Sunday 31 January 2021

On Being Present: A Candlemas Homily

Preached as sermon at Croydon Minster on the transferred feast of the Presentation of Christ in the Temple.


The feast of the Presentation of Christ in the Temple, the scene described in today’s gospel, ends the great liturgical cycle of the Incarnation - from Christmas to Candlemas - 40 days of intensive focus on the Word made flesh, Jesus Christ, Son of God, Son of Mary.


At the heart of today’s gospel is presentation and reception. Christ is presented by Mary and Joseph; received by Simeon and Anna.


That action repeats in the liturgy of the Eucharist: Christ is present in word and sacrament and presents himself to be received by us who present ourselves in the temple to receive him.


But being present in the temple these last 10 months is not open to everyone. For very good reason some are present but in a virtual way.


The ideal is always to be physically present in church receiving the Body of Christ, being the Body of Christ, just as Jesus Christ was present in the flesh as Emmanuel, God with us.


But being present is not only about physical presence.


In the world of work and in schools a well-known problem is the opposite of being present and that is absenteeism. If you’re absent you cannot produce, you cannot engage.


There is another problem at work, at school, and in church, which is rather different but has the same effect. That is known as presenteeism. That’s when you’re present but not attentive, not engaging, or as they might say, ‘the lights are on but no one’s at home’.


In a pandemic being present, physically, emotionally, spiritually is hard.


This is desperately hard for us all at the moment. I know it myself some days, and I know others do too. As a spiritual condition it’s known as akedia of which some features are: listlessness; the inability to get motivated or engaged; putting off what could be done today to an indeterminate tomorrow; a vague questioning of God’s presence with us; lack of confidence about what the day will bring and what its point is.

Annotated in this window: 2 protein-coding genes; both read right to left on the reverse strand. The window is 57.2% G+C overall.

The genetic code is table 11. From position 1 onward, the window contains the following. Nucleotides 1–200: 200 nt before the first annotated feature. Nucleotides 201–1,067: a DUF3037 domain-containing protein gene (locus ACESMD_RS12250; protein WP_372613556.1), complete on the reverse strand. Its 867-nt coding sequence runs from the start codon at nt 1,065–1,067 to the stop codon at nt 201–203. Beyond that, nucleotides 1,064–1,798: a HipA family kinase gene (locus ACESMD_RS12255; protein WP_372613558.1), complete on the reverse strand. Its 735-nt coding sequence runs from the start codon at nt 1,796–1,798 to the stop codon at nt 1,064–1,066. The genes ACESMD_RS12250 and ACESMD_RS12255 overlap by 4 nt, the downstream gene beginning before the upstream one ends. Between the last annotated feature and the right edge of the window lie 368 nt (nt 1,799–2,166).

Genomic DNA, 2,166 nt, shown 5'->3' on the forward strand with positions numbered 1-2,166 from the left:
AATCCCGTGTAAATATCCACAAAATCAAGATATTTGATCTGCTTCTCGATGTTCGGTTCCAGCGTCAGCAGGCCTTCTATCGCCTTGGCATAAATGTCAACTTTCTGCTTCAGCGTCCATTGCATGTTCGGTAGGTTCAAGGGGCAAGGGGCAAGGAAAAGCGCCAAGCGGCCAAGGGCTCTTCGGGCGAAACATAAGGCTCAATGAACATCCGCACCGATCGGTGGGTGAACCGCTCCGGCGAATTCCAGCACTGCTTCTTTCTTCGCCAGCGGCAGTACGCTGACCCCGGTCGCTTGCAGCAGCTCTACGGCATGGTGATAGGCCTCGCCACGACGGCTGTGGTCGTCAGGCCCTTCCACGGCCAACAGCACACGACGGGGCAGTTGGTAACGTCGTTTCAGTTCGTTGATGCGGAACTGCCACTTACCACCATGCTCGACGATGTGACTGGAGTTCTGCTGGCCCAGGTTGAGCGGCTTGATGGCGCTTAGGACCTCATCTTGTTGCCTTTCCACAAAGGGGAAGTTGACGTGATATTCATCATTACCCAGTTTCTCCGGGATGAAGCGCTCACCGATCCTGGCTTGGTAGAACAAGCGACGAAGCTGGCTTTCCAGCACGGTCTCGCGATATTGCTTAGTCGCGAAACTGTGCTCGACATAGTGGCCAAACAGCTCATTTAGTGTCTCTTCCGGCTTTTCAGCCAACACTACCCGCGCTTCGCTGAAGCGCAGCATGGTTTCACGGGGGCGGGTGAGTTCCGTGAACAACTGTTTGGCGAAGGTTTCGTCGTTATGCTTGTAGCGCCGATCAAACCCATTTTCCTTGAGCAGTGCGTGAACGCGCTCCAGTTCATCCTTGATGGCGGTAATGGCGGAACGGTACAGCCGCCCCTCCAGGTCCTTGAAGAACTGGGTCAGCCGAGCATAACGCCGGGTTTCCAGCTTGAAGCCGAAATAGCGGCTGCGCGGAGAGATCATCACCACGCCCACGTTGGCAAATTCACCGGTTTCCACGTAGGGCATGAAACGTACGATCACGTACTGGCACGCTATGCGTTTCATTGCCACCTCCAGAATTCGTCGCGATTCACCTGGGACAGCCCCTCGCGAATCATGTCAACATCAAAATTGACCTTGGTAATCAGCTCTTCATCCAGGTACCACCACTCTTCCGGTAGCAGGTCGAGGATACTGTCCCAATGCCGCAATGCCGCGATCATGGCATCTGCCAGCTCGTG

There’s so much more to this than ‘Keep calm and carry on’. This is a spiritual issue demanding a spiritual response. It is about looking for moments fulfilled, not just ticking off the days on the calendar or clock watching; it is about seeing each new day as a gift to us and living it as far as we can to the full: you could use the opening words of Morning Prayer each day:


As we rejoice in the gift of this new day, so may the light of your presence, O God, set our hearts on fire with love for you, now and forever. Amen.


There is so much more to say on this theme, but for today let’s turn back to the Gospel reading to see what is going on. Simeon and Anna - tired, blurry eyed and feeling time was running out on them - are both patient yet eager eyed for God. Their hearts desire. Their hope and expectation is fulfilled. And they are ready to ‘move on’ fully trusting that God is present with them, in living and in dying.


May this Candlemas be a time when our spirits and sight are renewed and, knowing Christ to be present in our lives, may we present ourselves to him in faith and hope and love.


Sunday 24 January 2021

'Come to the Feast of Love and Transformation'

 First preached as sermon at Croydon Minster on the Third Sunday of Epiphany (Gospel: John 2.1-11)


The wedding feast at Cana is the setting for a most wonderful miracle of transformation and new possibilities. In a celebration of love, a wedding, Love himself, Jesus Christ the source of love and life, is present as the true Bridegroom coming to be united to us his church.


St John calls what happens at Cana a ‘sign’: a sign points to something beyond itself.


So where does this sign of the miraculous transformation of water into wine point us today?


Water transformed into wine is startling and amazing to us now as much as to the guests at the wedding; it is a sign revealing God’s glory, prompting belief in the disciples.


The sign of water and wine points to our life in Christ as his disciples. In the water of baptism we are cleansed and born anew. The wine signifies the wine of the Eucharist, the blood shed for us on the cross for our salvation and transformation, in which we drink – in normal times – the life of Christ.


The sign of water and wine points us to the Cross, where we will see Jesus glorified, and water and blood flowing from his loving heart. His Mother, Mary, stood faithfully by that cross, seeing the water and blood – a sword piercing her own heart too.